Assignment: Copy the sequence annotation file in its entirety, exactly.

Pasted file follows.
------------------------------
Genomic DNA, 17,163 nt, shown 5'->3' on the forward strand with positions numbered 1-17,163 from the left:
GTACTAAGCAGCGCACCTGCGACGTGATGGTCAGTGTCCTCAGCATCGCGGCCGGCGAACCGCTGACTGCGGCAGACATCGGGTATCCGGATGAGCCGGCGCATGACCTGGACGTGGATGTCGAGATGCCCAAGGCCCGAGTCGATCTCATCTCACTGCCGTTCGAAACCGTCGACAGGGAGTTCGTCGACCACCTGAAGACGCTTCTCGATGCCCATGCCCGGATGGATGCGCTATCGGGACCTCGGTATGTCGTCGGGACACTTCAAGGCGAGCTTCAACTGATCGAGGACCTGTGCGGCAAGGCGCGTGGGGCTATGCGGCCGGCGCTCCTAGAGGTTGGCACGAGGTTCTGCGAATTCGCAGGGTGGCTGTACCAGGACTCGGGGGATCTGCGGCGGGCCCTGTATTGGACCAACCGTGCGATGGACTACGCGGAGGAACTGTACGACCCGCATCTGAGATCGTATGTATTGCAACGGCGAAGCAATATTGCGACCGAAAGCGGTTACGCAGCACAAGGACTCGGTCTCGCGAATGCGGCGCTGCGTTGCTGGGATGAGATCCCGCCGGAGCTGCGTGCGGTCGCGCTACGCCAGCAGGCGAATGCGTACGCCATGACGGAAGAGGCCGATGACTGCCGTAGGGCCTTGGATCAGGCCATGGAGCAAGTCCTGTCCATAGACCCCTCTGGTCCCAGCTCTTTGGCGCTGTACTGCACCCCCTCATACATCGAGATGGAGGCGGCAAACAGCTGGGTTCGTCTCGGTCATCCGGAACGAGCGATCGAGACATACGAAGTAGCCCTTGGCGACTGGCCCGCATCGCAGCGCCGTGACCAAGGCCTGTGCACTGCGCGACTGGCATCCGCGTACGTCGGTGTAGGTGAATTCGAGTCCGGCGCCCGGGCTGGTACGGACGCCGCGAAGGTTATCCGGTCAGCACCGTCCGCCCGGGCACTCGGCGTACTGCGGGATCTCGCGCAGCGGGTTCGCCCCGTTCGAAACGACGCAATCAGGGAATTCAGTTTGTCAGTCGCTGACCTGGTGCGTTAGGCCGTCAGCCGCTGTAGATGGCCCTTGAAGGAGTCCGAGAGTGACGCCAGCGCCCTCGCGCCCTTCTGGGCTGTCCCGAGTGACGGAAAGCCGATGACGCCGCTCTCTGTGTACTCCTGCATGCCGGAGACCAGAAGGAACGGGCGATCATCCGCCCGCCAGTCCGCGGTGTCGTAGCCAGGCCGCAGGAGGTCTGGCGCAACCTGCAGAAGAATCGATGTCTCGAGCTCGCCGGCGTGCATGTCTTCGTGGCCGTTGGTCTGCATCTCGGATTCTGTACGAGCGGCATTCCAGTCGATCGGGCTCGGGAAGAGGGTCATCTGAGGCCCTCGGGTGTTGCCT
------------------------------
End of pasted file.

Genomic DNA, 17,163 nt, shown 5'->3' on the forward strand with positions numbered 1-17,163 from the left:
GTACTAAGCAGCGCACCTGCGACGTGATGGTCAGTGTCCTCAGCATCGCGGCCGGCGAACCGCTGACTGCGGCAGACATCGGGTATCCGGATGAGCCGGCGCATGACCTGGACGTGGATGTCGAGATGCCCAAGGCCCGAGTCGATCTCATCTCACTGCCGTTCGAAACCGTCGACAGGGAGTTCGTCGACCACCTGAAGACGCTTCTCGATGCCCATGCCCGGATGGATGCGCTATCGGGACCTCGGTATGTCGTCGGGACACTTCAAGGCGAGCTTCAACTGATCGAGGACCTGTGCGGCAAGGCGCGTGGGGCTATGCGGCCGGCGCTCCTAGAGGTTGGCACGAGGTTCTGCGAATTCGCAGGGTGGCTGTACCAGGACTCGGGGGATCTGCGGCGGGCCCTGTATTGGACCAACCGTGCGATGGACTACGCGGAGGAACTGTACGACCCGCATCTGAGATCGTATGTATTGCAACGGCGAAGCAATATTGCGACCGAAAGCGGTTACGCAGCACAAGGACTCGGTCTCGCGAATGCGGCGCTGCGTTGCTGGGATGAGATCCCGCCGGAGCTGCGTGCGGTCGCGCTACGCCAGCAGGCGAATGCGTACGCCATGACGGAAGAGGCCGATGACTGCCGTAGGGCCTTGGATCAGGCCATGGAGCAAGTCCTGTCCATAGACCCCTCTGGTCCCAGCTCTTTGGCGCTGTACTGCACCCCCTCATACATCGAGATGGAGGCGGCAAACAGCTGGGTTCGTCTCGGTCATCCGGAACGAGCGATCGAGACATACGAAGTAGCCCTTGGCGACTGGCCCGCATCGCAGCGCCGTGACCAAGGCCTGTGCACTGCGCGACTGGCATCCGCGTACGTCGGTGTAGGTGAATTCGAGTCCGGCGCCCGGGCTGGTACGGACGCCGCGAAGGTTATCCGGTCAGCACCGTCCGCCCGGGCACTCGGCGTACTGCGGGATCTCGCGCAGCGGGTTCGCCCCGTTCGAAACGACGCAATCAGGGAATTCAGTTTGTCAGTCGCTGACCTGGTGCGTTAGGCCGTCAGCCGCTGTAGATGGCCCTTGAAGGAGTCCGAGAGTGACGCCAGCGCCCTCGCGCCCTTCTGGGCTGTCCCGAGTGACGGAAAGCCGATGACGCCGCTCTCTGTGTACTCCTGCATGCCGGAGACCAGAAGGAACGGGCGATCATCCGCCCGCCAGTCCGCGGTGTCGTAGCCAGGCCGCAGGAGGTCTGGCGCAACCTGCAGAAGAATCGATGTCTCGAGCTCGCCGGCGTGCATGTCTTCGTGGCCGTTGGTCTGCATCTCGGATTCTGTACGAGCGGCATTCCAGTCGATCGGGCTCGGGAAGAGGGTCATCTGAGGCCCTCGGGTGTTGCCT